Power brouhaha


The most insidious aspect of marketing alcohol and cigarettes is targeting such products at groups that are at particular risk of addiction. Last year R.J. Reynolds took what, until now, has been the most audacious step -- introducing two new cigarette brands designed to appeal to inner-city blacks and under-educated women. The outrage of health secretary Louis Sullivan, along with widespread negative publicity, forced Reynolds to scrap its plans. But now comes Maryland's own G. Heileman Brewing Co. with a high-alcohol malt beer that deserves the same fate.

PowerMaster, which contains one-third more alcohol than other malt liquors, is packaged and promoted to appeal to low-income, inner-city blacks and Hispanics. It comes in sleek 12-ounce cans adorned with silver and white letters and a red colt, and is featured in billboard ads with a black male model. The implication conveyed both by the name and the horse is that PowerMaster packs a heck of a kick. The message of "empowerment" is more subtle, but it's there.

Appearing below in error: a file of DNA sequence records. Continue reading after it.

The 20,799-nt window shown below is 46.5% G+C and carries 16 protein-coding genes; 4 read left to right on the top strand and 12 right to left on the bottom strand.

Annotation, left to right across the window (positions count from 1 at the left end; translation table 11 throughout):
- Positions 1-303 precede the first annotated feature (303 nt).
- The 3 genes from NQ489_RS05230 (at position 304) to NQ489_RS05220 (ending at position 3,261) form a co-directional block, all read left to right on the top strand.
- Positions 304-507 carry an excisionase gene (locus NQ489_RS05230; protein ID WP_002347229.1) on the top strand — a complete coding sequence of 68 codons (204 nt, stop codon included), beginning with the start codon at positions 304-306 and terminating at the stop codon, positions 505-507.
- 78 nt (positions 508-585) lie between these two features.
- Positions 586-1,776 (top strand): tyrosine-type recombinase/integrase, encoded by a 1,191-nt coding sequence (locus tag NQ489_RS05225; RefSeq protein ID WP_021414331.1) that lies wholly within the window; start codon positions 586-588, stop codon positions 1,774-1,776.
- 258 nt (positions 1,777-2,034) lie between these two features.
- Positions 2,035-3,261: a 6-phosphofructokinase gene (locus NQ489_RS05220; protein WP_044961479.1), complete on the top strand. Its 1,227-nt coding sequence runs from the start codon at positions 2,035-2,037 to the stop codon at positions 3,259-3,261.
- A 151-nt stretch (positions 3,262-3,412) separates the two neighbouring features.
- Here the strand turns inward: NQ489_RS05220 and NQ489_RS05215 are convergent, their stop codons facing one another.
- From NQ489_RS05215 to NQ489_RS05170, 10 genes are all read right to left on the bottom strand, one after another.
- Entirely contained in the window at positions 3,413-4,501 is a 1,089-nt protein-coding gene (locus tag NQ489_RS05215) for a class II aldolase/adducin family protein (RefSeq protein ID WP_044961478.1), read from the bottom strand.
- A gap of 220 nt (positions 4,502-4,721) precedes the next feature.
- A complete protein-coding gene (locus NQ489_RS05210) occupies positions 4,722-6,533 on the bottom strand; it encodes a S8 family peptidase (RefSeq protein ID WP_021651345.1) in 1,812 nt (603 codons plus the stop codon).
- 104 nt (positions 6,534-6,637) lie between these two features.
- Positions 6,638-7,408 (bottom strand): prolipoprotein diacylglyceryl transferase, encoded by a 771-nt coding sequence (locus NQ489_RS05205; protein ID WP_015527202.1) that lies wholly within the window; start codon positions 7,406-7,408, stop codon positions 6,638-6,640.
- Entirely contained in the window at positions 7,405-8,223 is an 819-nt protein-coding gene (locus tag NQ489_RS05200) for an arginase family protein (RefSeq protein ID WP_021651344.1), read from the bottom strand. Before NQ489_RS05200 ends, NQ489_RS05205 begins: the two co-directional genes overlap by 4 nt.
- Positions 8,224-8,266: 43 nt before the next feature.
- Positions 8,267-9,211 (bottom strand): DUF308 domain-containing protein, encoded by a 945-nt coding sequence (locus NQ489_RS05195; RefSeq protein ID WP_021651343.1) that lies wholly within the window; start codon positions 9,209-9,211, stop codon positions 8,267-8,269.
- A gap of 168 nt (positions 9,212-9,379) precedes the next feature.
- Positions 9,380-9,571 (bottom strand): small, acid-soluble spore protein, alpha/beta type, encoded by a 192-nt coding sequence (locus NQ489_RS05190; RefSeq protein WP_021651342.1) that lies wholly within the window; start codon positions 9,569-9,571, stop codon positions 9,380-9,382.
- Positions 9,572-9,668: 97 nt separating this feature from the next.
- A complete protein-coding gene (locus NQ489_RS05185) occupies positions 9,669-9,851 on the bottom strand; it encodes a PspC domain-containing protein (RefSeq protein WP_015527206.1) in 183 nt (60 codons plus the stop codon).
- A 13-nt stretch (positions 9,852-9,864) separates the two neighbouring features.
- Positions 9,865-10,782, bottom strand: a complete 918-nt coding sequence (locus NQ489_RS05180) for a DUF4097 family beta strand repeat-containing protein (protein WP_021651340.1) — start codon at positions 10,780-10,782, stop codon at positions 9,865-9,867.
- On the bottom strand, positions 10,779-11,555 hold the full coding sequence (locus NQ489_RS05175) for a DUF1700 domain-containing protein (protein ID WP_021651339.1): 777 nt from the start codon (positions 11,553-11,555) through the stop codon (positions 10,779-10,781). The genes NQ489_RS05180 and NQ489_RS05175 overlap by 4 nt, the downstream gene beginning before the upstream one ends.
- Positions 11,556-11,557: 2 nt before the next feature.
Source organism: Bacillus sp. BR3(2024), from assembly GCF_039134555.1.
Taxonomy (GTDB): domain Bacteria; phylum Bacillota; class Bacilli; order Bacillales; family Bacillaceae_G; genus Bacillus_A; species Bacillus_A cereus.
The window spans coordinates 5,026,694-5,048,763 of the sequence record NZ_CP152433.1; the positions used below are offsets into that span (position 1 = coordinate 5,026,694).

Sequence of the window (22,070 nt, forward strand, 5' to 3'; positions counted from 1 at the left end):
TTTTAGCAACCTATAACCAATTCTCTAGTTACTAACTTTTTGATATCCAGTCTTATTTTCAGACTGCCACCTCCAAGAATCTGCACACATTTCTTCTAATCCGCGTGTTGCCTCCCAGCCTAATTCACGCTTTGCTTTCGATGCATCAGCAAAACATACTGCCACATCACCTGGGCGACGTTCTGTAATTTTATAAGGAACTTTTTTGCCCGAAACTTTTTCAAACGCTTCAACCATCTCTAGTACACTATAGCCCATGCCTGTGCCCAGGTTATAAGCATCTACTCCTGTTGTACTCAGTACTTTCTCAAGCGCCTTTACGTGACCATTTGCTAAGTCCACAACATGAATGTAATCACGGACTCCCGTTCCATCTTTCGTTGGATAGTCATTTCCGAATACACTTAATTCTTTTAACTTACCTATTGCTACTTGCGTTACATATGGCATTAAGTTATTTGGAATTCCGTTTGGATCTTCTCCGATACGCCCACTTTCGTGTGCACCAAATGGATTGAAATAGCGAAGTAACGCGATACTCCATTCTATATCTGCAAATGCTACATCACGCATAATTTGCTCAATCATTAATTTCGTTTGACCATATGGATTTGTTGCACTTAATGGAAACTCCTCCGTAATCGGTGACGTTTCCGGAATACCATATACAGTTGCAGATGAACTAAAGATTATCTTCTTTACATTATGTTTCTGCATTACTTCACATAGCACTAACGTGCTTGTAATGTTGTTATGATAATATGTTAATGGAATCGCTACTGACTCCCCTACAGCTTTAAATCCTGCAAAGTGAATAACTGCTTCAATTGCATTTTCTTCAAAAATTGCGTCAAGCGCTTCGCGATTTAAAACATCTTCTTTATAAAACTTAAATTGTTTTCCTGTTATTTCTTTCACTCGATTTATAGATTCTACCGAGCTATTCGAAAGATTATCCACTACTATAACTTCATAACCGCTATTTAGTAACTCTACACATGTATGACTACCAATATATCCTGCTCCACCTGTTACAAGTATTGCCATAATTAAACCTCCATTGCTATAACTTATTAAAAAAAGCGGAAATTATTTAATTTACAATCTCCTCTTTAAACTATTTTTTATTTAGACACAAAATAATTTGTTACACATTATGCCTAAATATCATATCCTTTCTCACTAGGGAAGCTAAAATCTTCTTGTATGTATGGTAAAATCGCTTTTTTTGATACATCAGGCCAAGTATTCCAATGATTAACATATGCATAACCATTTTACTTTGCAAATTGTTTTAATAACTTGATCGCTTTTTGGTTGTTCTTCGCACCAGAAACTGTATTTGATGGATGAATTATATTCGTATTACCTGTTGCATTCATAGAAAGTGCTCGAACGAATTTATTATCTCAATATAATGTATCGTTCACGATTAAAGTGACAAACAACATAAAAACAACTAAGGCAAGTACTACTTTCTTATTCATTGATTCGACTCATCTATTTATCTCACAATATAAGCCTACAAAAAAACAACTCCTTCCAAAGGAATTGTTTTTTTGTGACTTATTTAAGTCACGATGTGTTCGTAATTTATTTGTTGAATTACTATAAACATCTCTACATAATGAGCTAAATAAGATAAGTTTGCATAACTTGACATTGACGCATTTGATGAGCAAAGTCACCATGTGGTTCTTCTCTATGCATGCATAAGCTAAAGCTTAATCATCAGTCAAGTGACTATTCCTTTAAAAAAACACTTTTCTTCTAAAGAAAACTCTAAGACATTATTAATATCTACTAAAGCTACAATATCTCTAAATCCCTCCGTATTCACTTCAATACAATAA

While six-packs of PowerMaster were being unloaded in Baltimore this week, Surgeon General Antonia Novello called Heileman's marketing scheme "socially irresponsible," and said the company should drop the campaign. But it will take more than moral indignation to get PowerMaster off the shelves.

For starters, Annapolis Alderman Carl Snowden has aske Sullivan to bring the same public pressure to bear on Heileman that he did on R.J. Reynolds. There is also talk of federal action to force the brewery to change the product's name, and more talk of changing federal rules to force disclosure of the alcohol content on product lables. But all this skirts the real issue: that alcohol is wreaking havoc in inner-city communities -- and that taking advantage of the situation is unconscionable.


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